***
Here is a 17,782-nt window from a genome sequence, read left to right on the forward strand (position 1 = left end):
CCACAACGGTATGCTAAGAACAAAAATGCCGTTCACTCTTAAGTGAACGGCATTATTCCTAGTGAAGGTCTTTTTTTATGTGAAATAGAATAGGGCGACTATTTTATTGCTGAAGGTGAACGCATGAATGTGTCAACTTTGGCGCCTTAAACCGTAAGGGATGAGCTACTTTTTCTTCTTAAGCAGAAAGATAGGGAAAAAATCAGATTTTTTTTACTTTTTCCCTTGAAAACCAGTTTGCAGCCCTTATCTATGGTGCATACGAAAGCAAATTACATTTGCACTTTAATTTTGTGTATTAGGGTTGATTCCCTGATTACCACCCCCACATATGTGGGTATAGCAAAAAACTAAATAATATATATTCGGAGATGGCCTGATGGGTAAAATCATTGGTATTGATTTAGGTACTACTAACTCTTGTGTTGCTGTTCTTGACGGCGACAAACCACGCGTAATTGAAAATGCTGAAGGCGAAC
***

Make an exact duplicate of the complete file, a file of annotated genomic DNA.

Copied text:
Here is a 17,782-nt window from a genome sequence, read left to right on the forward strand (position 1 = left end):
CCACAACGGTATGCTAAGAACAAAAATGCCGTTCACTCTTAAGTGAACGGCATTATTCCTAGTGAAGGTCTTTTTTTATGTGAAATAGAATAGGGCGACTATTTTATTGCTGAAGGTGAACGCATGAATGTGTCAACTTTGGCGCCTTAAACCGTAAGGGATGAGCTACTTTTTCTTCTTAAGCAGAAAGATAGGGAAAAAATCAGATTTTTTTTACTTTTTCCCTTGAAAACCAGTTTGCAGCCCTTATCTATGGTGCATACGAAAGCAAATTACATTTGCACTTTAATTTTGTGTATTAGGGTTGATTCCCTGATTACCACCCCCACATATGTGGGTATAGCAAAAAACTAAATAATATATATTCGGAGATGGCCTGATGGGTAAAATCATTGGTATTGATTTAGGTACTACTAACTCTTGTGTTGCTGTTCTTGACGGCGACAAACCACGCGTAATTGAAAATGCTGAAGGCGAAC